The Shoshone Back Country Horsemen redesigned and rebuilt the feed bunks, which required $415 in materials for each one. A Back Country Horsemen Education Foundation grant supplied $1000. The chapter donated the rest of the funds for materials, and volunteered their labor and the equipment required to complete the project, which took about two-and-a-half days.

Formed in 1993, the Shoshone Chapter of Back Country Horsemen of Wyoming put down its roots by developing trail facilities where they were badly needed. It began by working with the US Forest Service on the Shoshone National Forest, improving and developing trailheads west of Cody.

Shoshone BCH continues to partner with the USFS through a cost share agreement to maintain well over 100 miles of trail each year. This agreement allows the USFS to do more with their budget while focusing volunteer efforts where they are needed the most. The Bureau of Land Management in Cody has also partnered with the chapter on the development of multiple trailheads on BLM administered lands.

As with every Back Country Horsemen of America unit, all of the Shoshone Chapter’s income goes toward maintaining and developing trails and trailheads; training members in correct trail clearing, Leave No Trace skills, and back country first aid; and public education and efforts which support the mission of BCHA.

Whatever the Weather

The Wasatch Front Chapter of Back Country Horsemen of Utah is located in the northern part of the state and they aren’t afraid to spend a day doing trail work when the snow flies. When Weber County donated corral panels for installation at North Fork County Park in Huntsville, the Wasatch Front Chapter volunteered to sort and assemble them on a cold, wintry day.

A few weeks later, a group of volunteer welders began the tedious task of securing what were once old, dilapidated panels into useful corrals. Other volunteers pitched in by putting a fresh coat of paint on the panels and clearing unwanted sagebrush. Wasatch Front Chapter’s future plans for the newly constructed equestrian area include tapping into the current water supply to bring water access closer to the corrals. Weber County will work on improving the trailer parking around them.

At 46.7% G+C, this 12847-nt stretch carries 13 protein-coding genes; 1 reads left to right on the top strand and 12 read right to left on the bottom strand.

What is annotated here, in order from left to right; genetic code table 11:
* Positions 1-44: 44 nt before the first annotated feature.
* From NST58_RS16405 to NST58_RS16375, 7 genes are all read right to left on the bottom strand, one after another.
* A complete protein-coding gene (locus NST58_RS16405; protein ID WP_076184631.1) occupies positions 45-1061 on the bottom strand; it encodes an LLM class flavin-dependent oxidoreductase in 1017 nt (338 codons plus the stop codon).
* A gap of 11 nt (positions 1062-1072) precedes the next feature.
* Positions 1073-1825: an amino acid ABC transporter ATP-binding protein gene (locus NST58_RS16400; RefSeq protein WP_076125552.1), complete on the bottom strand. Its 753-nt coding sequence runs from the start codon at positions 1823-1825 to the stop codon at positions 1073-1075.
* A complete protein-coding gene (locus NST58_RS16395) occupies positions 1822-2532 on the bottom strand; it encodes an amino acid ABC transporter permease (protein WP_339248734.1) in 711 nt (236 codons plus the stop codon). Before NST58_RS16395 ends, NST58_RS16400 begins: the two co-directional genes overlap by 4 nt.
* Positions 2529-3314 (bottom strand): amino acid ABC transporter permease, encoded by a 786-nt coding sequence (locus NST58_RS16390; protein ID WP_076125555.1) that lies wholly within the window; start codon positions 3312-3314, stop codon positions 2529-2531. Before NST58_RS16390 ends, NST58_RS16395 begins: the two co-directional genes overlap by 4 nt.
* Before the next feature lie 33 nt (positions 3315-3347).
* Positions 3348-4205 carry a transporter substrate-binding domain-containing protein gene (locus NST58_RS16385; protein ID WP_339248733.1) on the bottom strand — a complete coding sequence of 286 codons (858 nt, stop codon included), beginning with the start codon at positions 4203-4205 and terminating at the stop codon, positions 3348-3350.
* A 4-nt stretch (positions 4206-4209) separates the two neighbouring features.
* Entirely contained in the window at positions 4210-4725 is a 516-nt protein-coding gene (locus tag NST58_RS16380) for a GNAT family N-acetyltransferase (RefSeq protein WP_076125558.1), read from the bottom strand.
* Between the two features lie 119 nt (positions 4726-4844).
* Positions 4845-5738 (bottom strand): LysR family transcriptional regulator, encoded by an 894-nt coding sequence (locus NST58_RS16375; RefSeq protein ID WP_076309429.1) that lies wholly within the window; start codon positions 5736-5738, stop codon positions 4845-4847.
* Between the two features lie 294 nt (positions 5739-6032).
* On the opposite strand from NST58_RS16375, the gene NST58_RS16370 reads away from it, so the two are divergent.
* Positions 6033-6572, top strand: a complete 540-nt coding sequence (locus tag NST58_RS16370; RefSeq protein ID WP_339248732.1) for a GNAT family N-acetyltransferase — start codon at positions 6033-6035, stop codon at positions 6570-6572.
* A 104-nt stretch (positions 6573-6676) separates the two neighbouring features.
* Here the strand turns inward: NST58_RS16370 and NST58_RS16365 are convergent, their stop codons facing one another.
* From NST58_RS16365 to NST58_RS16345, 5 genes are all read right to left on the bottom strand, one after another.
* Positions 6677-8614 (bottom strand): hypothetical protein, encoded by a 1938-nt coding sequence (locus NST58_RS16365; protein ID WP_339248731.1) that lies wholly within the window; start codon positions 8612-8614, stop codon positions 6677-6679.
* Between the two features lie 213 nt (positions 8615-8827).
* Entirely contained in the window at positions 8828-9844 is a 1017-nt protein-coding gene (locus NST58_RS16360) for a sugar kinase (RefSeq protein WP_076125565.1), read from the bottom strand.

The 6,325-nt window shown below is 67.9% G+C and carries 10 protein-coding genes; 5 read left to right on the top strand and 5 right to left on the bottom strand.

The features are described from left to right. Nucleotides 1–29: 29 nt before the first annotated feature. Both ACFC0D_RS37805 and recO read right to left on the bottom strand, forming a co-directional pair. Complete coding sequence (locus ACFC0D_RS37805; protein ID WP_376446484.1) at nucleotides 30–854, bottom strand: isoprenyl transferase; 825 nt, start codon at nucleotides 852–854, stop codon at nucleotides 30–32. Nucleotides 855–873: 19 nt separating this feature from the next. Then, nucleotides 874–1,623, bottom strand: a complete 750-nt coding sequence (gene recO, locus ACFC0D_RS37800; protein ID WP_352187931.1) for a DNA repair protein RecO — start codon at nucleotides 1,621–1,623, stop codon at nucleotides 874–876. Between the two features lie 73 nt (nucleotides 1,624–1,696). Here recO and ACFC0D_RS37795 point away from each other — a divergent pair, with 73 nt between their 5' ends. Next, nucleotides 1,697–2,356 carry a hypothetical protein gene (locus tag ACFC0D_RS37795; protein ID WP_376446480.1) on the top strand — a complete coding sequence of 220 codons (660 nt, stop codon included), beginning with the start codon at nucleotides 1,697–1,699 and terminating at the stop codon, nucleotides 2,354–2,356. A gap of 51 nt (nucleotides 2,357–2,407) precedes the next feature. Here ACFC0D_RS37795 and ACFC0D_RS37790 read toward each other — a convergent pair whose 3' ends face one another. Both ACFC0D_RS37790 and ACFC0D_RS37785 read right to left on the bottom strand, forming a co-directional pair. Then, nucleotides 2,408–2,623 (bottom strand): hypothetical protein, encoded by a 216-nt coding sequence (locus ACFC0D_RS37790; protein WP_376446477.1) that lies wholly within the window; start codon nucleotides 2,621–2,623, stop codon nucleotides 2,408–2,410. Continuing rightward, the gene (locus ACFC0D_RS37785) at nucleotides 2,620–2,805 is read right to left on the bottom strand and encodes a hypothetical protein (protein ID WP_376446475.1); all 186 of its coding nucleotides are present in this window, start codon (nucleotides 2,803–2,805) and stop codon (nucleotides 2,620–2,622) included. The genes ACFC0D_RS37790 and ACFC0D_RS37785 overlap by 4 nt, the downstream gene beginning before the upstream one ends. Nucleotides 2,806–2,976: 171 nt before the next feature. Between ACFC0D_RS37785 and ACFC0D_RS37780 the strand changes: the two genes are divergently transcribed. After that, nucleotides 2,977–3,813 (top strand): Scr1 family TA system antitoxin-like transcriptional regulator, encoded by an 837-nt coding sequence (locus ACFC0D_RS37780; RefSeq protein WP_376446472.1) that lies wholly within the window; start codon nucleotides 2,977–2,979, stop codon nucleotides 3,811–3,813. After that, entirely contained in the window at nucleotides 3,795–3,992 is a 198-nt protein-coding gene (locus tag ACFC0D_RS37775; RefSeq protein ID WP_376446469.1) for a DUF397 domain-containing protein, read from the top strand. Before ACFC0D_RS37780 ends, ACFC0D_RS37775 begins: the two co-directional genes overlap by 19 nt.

North Fork Park and Campground is one of many parks adopted by Wasatch Front Back Country Horsemen. The chapter teams up with other volunteer park users like Weber Pathways and Ogden Nordic to keep the bridges sturdy on the Ben Lomond and Mule Back trails. They also clear all trails of deadfall and treacherous low hanging limbs. Chapter volunteers donate the use of their pack animals to haul water and supplies to and from Boy Scout activities on the Ben Lomond trail and support the annual Skyline Mountain Marathon.

A few years ago, the chapter worked with the Weber County Parks Department to plan and complete a new trail, called Mule Back. The name acknowledges the Back Country Horsemen and fits with other trail names such as Mule Shoe and Mule Ear. Mule Back Trail provides a short cut connection from Cutler Flats to Mule Shoe. The connection makes it safer for users by keeping them away from the frequently driven dirt road.

The Wasatch Front Chapter of Back Country Horsemen of Utah is one of the largest and most active chapters in the state, with thousands of volunteer man-hours dedicated annually to trail improvement and maintenance efforts in Weber, Davis, and Cache counties.

About Back Country Horsemen of America

BCHA is a non-profit corporation made up of state organizations, affiliates, and at-large members. Their efforts have brought about positive changes regarding the use of horses and stock in wilderness and public lands.

If you want to know more about Back Country Horsemen of America or become a member, visit their website:; call 888-893-5161; or write 342 North Main Street, West Hartford, CT 06117. The future of horse use on public lands is in our hands!